Britain’s Chancellor George Osborne this week made housing one of his biggest priorities in the Autumn Statement, a bi-annual budget review.
Osborne pledged a raft of measures that, taken together, aim to deliver 400,000 new “affordable” homes in England over the next five years.
But a host of big property companies have “serious concerns” about his plans, which many think will benefit the already well-off while hitting the country’s poorest. One property agent says the Chancellor is “abandoning the millions of people who rent in this country.”
You might think Osborne’s idea to build more cheap houses is the obvious solution. Home ownership is a classic Tory policy. But observers say what’s needed is a holistic approach to address the systemic problems in the market — a lack of supply of both private and rental properties where they’re needed.
Not only has Osborne done nothing to encourage growth in the rental sector, another one of Osborne’s policies could actually make the problem of spiralling rents even worse.
Alongside the pledge to build 400,000 new homes affordable homes for purchase, Osborne also hiked Stamp Duty — the tax charged on completed property transactions — for buy-to-let properties and second homes. The tax was hiked by a huge 3%.
There are concerns that the tax hike could lead to a restriction of supply for rental properties, as the price rise puts off potential would-be buyers. That in turn could drive up rents, as supply fails to keep pace with demand.
Jeremy Blackburn, Head of Policy at RICS (the Royal Institute of Chartered Surveyors) says in an emailed statement:
The Chancellor may feel that he is supporting the under-privileged by pushing up buy-to-let Stamp Duty, but we would argue that such an inflationary measure will discourage small landlords and reduce the rental supply — prices will inevitably rise.
Jonathan Hopper, managing director at buying agents Garrington Property Finders, echoes the concerns in another emailed statement, saying:
With rents still rising and a lack of rental properties, deterring landlords from entering the market is surely only going to put more pressure on rents. He’s so focused on home ownership, he’s abandoning the millions of people who rent in this country.
And Adam Challis, head of residential research at property agent JLL, says in an emailed statement:
The chancellor’s support for 400,000 new affordable homes is welcomed at a time when there is a dire need to expand housing construction right across the country. This Government’s narrow focus on home ownership is a serious concern, however. Support for the private rented sector and social housing is vital to protect the financial stability of millions of households, for whom ownership is beyond reach.
The Chancellor’s hope is that those priced out of private rental accommodation will be able to get on the ladder through Shared Ownership schemes, where a buyer purchases a chunk of the property and rents the rest.
But Blackburn says: “Home ownership can only go so far and even shared ownership may prove too expensive for some. The Chancellor was short-sighted not to incentivise affordable homes for rent.”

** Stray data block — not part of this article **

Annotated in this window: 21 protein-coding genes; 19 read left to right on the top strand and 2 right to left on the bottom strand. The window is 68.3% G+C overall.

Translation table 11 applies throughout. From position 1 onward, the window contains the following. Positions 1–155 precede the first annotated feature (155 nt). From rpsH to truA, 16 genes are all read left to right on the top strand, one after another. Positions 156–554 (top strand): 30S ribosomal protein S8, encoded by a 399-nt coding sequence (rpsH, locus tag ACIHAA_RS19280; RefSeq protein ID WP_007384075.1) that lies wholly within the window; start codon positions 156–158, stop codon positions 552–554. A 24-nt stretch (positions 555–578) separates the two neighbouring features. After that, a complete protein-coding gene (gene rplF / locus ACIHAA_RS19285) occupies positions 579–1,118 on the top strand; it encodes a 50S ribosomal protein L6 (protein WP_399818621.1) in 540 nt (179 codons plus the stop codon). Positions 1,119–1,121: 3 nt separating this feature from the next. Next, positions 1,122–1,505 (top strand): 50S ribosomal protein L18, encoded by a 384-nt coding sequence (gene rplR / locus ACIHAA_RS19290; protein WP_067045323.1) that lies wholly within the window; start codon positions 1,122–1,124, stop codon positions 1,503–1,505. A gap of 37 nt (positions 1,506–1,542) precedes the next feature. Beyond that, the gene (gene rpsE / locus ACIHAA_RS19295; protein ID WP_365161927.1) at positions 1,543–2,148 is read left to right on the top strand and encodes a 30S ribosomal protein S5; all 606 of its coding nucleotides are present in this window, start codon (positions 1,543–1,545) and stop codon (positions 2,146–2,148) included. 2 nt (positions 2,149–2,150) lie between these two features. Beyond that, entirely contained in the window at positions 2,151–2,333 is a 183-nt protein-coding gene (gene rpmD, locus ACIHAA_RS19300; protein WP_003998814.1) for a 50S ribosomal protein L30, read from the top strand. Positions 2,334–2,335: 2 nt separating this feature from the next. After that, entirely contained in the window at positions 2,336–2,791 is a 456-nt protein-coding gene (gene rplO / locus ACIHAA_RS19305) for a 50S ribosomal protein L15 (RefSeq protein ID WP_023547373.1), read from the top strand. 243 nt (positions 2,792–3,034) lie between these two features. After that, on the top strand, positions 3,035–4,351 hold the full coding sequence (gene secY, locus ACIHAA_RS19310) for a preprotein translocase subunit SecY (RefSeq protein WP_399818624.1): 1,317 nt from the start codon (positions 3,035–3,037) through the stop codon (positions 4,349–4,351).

What’s more, while private renters look likely to be squeezed, many of the “affordable” properties Osborne has pledged look anything but.
A recent research note from property agent Savills shows that property price growth has become vastly dislocated from earnings growth, making the market only affordable to the rich. You have to be both income and equity rich to get on the housing ladder today — in other words you need a high paying job and a chunk of savings or rich uncle who can help you out.
Savills made the point that: “The average age of first-time buyers has barely changed in recent years (despite some commentary to the opposite). You can either afford to buy and do so at similar ages to previous first-time buyers, or you can’t afford to and so don’t buy.”
The average house price in Britain now stands at £299,000 ($450,800), while the average wage stands at around £25,000 ($37,700) — making prices an eye-watering 12 times earning. Meanwhile, the average deposit hit a record of £72,000 ($108,500) earlier this year.
Savills says the average buyer in the market is now not earning the average wage — hence the dislocation between earnings and price — and Britain’s property market is now disproportionately weighted in favour of the richest 25%.
The government has committed to building 200,000 “Starter” homes — part of the 400,000 total — by the end of this parliament that will carry at least a 20% discount.
But even a 20% discount would still leave a significant proportion out of the housing market. In Savills’ formulation, it would likely only bring forward the time at which a chunk of relatively well-off professionals can get on the ladder, rather than bring true inclusion.
RICS’ Blackburn says: “George Osborne is essentially subsidising one sector of the housing market over all others, home buyers already benefit from significant Government funding.” Schemes like Help to Buy are already helping the “squeezed middle” get on the ladder and help those in houses to move by encouraging market activity.
If these property agent’s predictions are right, the Chancellor will be subsidising homes for the well-off at the expense of the poorest in society who have to rely on the rental sector.
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